The Sound Machine
How many times have you heard a tune on a PD program, and said to yourself…”I want to write a tune like that!”. Unfortunately, you had no utilities to write music…Until now! We have a copy of The Sound Machine, uncaged and dangerous, for this is an excellent piece of software! In the actual Sound Machine pack, you get 2 disks and a hefty instruction booklet, neatly put into a huge box with a bad colour photocopy inlay…! The booklet itself is a rather good read, as it tells you how to write and compose music, how to transfer sheet music to the program and how to write your own waveforms!
Enough of the booklet! As soon as the first part of the program loads, you are treated to a piccy of SAM with a keyboard, and a little arrow (well not little, it’s flippin’ huge!). You can control this arrow by mouse or keys, but BE WARNED! It is possible to use the Sound Machine with keys, but the cursor is very slow, so watch out! From this screen you can choose to load the actual Sound Machine or the rather spiffy Waveform Generator so we’ll review the latter first…
The Waveform Generator allows you to save your own waveforms, for use on the Sound Machine. This is the actual “nerve centre” of the Sound Machine, as you can define up to 10 waveforms for instruments….drum beat, bass guitar, tamborine, you name it - it can be simulated on this! Actually, you may need to combine 2 waveforms to produce one instrument. The Generator is well presented, and very easy to use. You can select noise or tone, the frequency of the waveform, and so on! If you are a little confused over the business of waves, there are several wave files on the disk, which you can load, examine and modify!
Now the Sound Machine! You can quit from the Waveform Generator and load to the SM quite easily. Once the SM has loaded, you are given a file handling program to SAVE, LOAD, HIDE etc. as well as the choice to load music, a macro file (see later), or a waveform. Then you can enter the main bit… You are presented with a very complex looking screen, with a selection of a keyboard to the left, and a full keyboard on the bottom of the screen. A grid is in the middle of the screen, and this is where you compose your music!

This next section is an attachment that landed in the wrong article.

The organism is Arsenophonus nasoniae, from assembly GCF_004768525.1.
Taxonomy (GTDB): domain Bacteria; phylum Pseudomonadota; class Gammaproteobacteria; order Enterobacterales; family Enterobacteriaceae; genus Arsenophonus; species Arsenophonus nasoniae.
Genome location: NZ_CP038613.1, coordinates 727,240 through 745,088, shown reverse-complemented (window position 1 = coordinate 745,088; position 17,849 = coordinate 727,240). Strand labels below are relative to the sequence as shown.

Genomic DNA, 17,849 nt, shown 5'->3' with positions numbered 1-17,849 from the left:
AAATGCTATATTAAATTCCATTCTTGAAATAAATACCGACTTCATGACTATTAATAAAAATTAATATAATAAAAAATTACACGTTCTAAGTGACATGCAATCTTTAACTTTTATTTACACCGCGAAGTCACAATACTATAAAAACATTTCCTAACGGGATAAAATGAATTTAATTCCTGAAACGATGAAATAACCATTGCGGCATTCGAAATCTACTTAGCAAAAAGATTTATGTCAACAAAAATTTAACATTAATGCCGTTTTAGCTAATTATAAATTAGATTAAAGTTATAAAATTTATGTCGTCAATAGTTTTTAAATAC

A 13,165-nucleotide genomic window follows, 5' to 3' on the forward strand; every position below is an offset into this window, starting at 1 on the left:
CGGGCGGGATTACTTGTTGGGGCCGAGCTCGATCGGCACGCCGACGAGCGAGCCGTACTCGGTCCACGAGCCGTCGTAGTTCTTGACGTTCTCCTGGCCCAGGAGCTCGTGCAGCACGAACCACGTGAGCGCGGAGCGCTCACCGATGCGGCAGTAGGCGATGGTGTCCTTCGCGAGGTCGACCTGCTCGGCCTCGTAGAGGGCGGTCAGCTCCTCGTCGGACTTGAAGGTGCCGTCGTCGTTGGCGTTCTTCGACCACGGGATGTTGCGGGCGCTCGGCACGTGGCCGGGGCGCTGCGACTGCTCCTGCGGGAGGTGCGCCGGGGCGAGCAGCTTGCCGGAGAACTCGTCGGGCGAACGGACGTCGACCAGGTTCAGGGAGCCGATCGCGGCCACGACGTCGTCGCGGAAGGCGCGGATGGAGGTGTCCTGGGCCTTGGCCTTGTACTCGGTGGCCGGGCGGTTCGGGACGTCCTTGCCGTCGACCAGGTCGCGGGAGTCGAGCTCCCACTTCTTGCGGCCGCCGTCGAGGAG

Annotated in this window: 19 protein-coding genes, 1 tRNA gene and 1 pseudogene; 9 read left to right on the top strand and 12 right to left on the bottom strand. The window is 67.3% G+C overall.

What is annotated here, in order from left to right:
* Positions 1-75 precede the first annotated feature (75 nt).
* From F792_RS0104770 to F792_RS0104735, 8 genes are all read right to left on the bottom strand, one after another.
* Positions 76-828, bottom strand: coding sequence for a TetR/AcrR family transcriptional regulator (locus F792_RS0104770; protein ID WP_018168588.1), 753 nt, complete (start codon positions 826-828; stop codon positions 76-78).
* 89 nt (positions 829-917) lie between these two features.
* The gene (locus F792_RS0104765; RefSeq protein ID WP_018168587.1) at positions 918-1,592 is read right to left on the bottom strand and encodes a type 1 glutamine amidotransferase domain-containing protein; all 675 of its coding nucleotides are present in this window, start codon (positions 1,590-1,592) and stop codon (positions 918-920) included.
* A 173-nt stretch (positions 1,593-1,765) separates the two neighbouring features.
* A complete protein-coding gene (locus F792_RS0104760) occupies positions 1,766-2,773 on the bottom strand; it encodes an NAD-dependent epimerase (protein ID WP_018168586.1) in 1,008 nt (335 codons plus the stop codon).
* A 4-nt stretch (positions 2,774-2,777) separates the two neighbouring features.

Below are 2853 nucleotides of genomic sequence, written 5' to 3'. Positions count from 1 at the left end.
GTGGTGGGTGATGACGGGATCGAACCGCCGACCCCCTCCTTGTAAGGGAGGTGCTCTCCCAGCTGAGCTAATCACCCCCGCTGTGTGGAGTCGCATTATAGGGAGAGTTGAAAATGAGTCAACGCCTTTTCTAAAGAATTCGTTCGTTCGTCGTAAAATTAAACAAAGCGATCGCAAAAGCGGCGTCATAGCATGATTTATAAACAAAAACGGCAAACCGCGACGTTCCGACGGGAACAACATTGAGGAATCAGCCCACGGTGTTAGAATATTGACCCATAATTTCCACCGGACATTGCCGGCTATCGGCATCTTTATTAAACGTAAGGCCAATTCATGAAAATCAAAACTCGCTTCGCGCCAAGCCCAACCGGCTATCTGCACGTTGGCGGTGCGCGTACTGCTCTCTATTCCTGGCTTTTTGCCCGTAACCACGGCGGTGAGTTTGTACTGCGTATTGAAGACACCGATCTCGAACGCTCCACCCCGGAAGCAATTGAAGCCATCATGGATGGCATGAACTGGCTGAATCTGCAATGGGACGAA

The amount of features on SM is quite mind boggling! There is full use of all 6 channels, or “voices”, where you can put two notes (waveforms) together to form your instrument! You can select the octave you need to compose with (you can edit one octave at a time!). There is a cut and paste feature, and a start and end block control for repeating a line of notes (e.g. f or a percussion or beat). Then there is the damn useful tape deck! You can fast forward, rewind, slow forward and rewind, stop, pause and there is “motion control”.
This is where SAM’s keyboard is turned into a piano keyboard, and notes can be entered into the grid here! You can also save a series of notes in a macro for later use. This is also useful, as you can reposition your series of notes on a higher pitch! You can also raise the note by a semitone, repeat the tune, repeat the channel, put tone and/or noise in any of the 6 channels, change the frequency, add bookmarks in your music, play one, two or three bars on screen, change the format of bars on screen, etc. etc…
Overall, I’m impressed with the Sound Machine! The booklet is a great help, with plenty of tips on making music, improvision music to tap in (E.g. complete a tune by yourself), and a load of diagrams! The actual program is good as well, but I felt that a mouse is much better to use than the keys, but you can write music with the keys just as well. I also felt that I should of been told a little more about the waveforms, and how to use them, or even produce instruments. If t here was another file on waveforms which has an example of instruments, it would of greatly improved my understanding.
Although E-Tracker is a superior music package, The Sound Machine is much more user-friendly and easier to get into - ideal for the beginner.
Cover art by Darren Blackburn